Often when we think about “prestige TV,” the idea is wrapped around onscreen violence, Twitter buzz or a sparkly, A-list cast. “Little America” doesn’t have any of those ― but it still has a type of cachet to which not many shows right now can attest.
The first season of the Apple TV+ anthology series premiered in January 2020, just before several prominent issues converged in the U.S.: the pandemic lockdown, the so-called cultural reckoning and new restrictions on immigrants coming to the country. That said, there was a lot of talk about humanity and how much it was disregarded in the supposed land of the free.
Created by Emily V. Gordon, Kumail Nanjiani and Lee Eisenberg (who also serves as the showrunner), “Little America” came at a time when bleak stories about immigrants dominated the news. So I was concerned that this series inspired by real-life stories of immigrants — some with names you might recognize, others largely unknown — would hinge upon narratives about racial trauma, hate crimes and other awful truths that impact their communities.
But instead, these are richly drawn, uniquely American origin stories about each character’s ambition, sense of self and determination after arriving here.
One episode from last season that comes to mind is about Iwegbuna Ikeji (Conphidance), a young man from Nigeria who finds a sense of connection through American cowboy culture. He dons a cowboy hat, boots with spurs and a big smile as he attends college.
This episode is particularly memorable because of how it upends stereotypes about both American western culture and Nigerian men. Some might expect the white guy who sells Iwegbuna the boots would say something racist or judge him for appreciating western culture. That never happens. In fact, he is friendly.
But while hate isn’t at the center of the narratives, “Little America” isn’t hagiographical. It details struggle and elements of perseverance that are humanly grounded, punctuated by characters contending with personal challenges that have far less to do with large, problematic systems in place.
And it’s about the connections its characters find, some of which surprise even them, that change the course of their lives. That’s often for the better, even when it doesn’t seem that way at first.
Season two, which dropped on the platform Friday, continues that same sentiment. A Somali man named Jibril (Hanad Abdi) is on the cusp of success with his camel meat business, a word-of-mouth hit in Minnesota that’s about to debut at a major food festival.
That is until a fire breaks out in his workstation and he and his team, mostly made up of friends and family, are forced to throw everything out.
“Little America” doesn’t spend a lot of time on characters’ failures or disappointments, of which there are plenty. It chooses instead to point to the essence of any great immigrant story: the unyielding desire to keep moving forward and succeed. It’s what makes it uniquely American.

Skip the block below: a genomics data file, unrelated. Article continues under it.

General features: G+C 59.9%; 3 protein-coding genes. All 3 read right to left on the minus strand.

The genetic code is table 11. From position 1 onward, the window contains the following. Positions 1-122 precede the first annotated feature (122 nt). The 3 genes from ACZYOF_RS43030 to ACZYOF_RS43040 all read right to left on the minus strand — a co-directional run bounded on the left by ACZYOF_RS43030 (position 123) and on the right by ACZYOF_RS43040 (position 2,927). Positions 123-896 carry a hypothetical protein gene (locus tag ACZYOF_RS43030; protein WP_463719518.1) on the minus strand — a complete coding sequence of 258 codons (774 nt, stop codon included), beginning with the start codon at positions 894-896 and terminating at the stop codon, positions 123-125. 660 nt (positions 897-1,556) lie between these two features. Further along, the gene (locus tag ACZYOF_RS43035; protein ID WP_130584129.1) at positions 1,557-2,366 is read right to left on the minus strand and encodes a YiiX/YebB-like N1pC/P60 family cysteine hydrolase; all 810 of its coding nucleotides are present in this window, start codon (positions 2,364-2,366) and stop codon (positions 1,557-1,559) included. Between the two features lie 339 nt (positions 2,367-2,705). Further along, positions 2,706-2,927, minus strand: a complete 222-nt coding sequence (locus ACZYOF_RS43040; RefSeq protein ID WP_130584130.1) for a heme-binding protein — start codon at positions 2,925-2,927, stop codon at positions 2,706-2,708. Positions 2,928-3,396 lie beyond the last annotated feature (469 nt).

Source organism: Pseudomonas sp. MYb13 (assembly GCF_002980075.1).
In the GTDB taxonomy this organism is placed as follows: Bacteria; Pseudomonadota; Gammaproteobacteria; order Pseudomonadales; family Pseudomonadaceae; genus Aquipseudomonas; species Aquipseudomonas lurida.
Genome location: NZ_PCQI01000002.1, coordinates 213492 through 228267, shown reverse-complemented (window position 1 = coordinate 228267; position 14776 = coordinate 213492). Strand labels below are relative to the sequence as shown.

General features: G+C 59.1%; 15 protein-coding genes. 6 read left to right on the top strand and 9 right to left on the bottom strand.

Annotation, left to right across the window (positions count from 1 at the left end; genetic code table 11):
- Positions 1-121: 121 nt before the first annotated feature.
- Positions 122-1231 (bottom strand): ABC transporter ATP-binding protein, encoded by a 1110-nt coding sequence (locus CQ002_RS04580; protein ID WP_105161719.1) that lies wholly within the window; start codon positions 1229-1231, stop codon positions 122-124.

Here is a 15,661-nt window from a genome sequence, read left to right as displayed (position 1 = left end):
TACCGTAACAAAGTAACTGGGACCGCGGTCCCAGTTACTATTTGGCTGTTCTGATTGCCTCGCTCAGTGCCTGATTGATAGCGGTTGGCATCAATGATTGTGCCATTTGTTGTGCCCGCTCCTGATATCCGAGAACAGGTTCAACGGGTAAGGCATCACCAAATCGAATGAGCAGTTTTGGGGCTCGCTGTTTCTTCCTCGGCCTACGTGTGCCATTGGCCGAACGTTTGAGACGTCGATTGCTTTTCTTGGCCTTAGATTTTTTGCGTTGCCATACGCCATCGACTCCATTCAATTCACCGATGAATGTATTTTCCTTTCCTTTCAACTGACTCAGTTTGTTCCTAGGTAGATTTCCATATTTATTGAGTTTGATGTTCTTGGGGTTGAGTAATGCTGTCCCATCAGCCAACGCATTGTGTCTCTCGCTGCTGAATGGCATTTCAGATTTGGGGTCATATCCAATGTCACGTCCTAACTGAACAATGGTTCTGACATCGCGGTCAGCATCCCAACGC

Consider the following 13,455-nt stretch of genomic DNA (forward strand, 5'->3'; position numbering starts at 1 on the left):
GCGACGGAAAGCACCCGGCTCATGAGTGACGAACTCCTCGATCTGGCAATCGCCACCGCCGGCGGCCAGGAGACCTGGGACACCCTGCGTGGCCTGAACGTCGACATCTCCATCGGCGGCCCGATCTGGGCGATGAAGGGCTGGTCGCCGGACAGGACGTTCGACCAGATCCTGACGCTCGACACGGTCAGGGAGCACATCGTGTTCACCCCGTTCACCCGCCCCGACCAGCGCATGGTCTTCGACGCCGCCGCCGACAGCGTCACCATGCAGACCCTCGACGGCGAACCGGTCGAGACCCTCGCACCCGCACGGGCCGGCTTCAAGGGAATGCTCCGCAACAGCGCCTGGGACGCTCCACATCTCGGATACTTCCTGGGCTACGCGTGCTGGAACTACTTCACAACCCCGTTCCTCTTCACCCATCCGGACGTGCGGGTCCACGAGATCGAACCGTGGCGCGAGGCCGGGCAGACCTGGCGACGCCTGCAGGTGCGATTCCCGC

This isn’t a flaw. It just feels like Eisenberg and his team are intent to give audiences a more diverse representation of immigrant lives that often fall under the radar. The attention to detail is as pristine as ever this season, with the theme songs of each episode changing per the culture prominent in each episode, and the directors culturally aligning with the subject.
While each story follows a similar format that establishes who its characters are, points to a source of conflict or yearning and ultimately reaches a friendly or gratifying conclusion, you’re never bored by the path each character takes to arrive there. Because it’s always different.
Like the story of Yoshiko (Shiori Ideta), a 42-year-old Japanese mother and wife who realizes years after coming to Ohio how much she misses playing baseball like she did in Japan. So she starts a female team, a decision that comes with both setbacks and rewards.
The question of what home means in a different place is part of what shapes “Little America” and gives the characters, as well as the audience, something to ponder during each episode.
That is immediately evident in the baseball episode when the protagonist sits at a table with her white husband (Michael Chernus) and their white friends and is overcome with a visceral urge to depart to the basement to watch one of Ichiro Suzuki’s games.
The same is felt with the story of Ciela (Victoria Canal), who emigrates from El Salvador to Bel-Air to live with her sister Mariana (Teresa Ruiz) in a mansion owned by a well-to-do, white elderly woman (June Squibb) who immediately notices Ciela’s amputated arm and pities her. To Ciela’s own account, the woman treats her “like a child” and disempowers her.
The woman’s repeated behavior contributes to a level of disillusionment that stifles Ciela, leading her to question her agency in this new space. What do you do when you leave a place of turmoil only to arrive someplace else where you become someone to be fixed instead of appreciated for who you are?
In the case of this episode, you claim a power that hasn’t already been granted to you. It’s the rare episode that doesn’t have a tangible achievement by the end, but rather a personal feat. Still, the impact remains the same.
Amid the rising popularity of immigrant stories on the small screen — “Pachinko,” “Mo” and “One Day at a Time” all come to mind — there is something so precious about a small but vital series that comes with little pretense. It’s what makes “Little America” such a warm, thoughtful and necessary show about home and identity.
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